As a documentary filmmaker, Mo Rodman is very familiar with utilizing her environment to capture great video. She is particularly fond of working with natural light. You can see the beauty of this in a series of shots from her new collection with Storyblocks. While using natural light may seem like the most simple solution, there is a true skill in understanding and managing it.
Here’s the 1-minute rundown of how she worked with natural light to capture these shots.
My favorite shot from my collection is when I had the two women standing on the balcony, and there was a thunderstorm rolling in, which wasn’t actually planned. — Mo Rodman
Step 1: Learn the Tricks of Natural Lighting
When working with an uncontrolled lighting source, like natural lighting, it helps to know the various effects a light source can have on your subject or scene. Sunlight can be an effective bright light source, but when it is intense and unfiltered, your shots may turn out overexposed or result in harsh shadows. During Mo’s shoot, she noticed a ton of clouds were forming in the sky and knew clouds would create a cool, soft filter over her subjects’ faces. You may not be able to control natural light, but you can plan ahead. For example, cinematographers and photographers refer to the period shortly after sunrise or before sunset as “golden hour” because of the warm, soft nature of the sunlight at that time.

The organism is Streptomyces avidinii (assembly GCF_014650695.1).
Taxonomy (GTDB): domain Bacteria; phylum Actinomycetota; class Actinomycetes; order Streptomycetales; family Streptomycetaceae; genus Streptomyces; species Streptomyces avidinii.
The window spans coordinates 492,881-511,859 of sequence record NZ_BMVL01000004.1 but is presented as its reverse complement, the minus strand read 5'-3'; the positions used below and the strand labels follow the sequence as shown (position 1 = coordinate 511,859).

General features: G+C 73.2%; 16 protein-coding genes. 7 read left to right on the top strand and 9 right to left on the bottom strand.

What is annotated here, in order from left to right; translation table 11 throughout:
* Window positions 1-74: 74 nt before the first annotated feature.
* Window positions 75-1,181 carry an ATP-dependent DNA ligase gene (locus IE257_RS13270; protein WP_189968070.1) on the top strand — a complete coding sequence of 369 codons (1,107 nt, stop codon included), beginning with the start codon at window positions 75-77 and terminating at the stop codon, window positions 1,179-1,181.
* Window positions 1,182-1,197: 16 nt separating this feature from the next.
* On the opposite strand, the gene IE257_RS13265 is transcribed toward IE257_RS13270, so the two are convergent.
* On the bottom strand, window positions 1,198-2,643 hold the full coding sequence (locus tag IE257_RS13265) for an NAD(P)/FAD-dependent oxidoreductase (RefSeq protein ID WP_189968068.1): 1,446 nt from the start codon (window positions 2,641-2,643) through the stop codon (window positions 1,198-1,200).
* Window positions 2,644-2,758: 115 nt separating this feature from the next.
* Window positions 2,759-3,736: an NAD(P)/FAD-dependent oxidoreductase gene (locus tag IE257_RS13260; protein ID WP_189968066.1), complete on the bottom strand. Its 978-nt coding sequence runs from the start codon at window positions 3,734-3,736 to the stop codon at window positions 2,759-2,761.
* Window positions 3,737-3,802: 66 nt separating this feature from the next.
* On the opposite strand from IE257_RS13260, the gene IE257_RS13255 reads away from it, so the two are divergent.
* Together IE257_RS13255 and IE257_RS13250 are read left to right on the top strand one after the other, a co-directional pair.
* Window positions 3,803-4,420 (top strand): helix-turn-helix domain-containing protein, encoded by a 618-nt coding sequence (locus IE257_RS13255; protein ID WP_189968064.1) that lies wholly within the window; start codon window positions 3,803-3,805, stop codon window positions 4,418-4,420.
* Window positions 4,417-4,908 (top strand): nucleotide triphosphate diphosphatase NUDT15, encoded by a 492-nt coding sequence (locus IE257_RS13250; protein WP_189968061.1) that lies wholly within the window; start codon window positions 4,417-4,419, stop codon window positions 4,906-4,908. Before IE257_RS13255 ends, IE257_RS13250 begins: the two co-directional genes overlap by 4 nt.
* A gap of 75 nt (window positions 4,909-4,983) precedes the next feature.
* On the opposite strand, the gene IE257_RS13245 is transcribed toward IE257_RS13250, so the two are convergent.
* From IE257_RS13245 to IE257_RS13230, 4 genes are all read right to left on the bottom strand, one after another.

Step 2: Mix Light Colors
Mixing light colors can add dynamic visual interest to a shot. To create this effect in the balcony shot sequence, Mo simply utilized string lights. Natural light was the primary light source, creating a cool, blue tone in the scene. The string lights added these little pops of warmth in the foreground.
Step 3: Work With Nature
How was Mo able to plan for the soft, serene lighting in these shots? She didn’t. It was actually timing and a little bit of luck. “We didn’t know there was going to be a thunderstorm. We were working around the house, and then once we saw the clouds come in, I thought, why don’t we just take this outside?” Mo shared. She spotted the opportunity and rolled with it. A lot of production requires flexibility, even more so when you’re working with natural light.
Mo believes the sun is probably the best light source you can work with. You just need to figure out when to use it and how to use it. She says, “being able to craft it so you can make the light look the way that you want it will really make anything look good.” Check out these shots and the full collection here.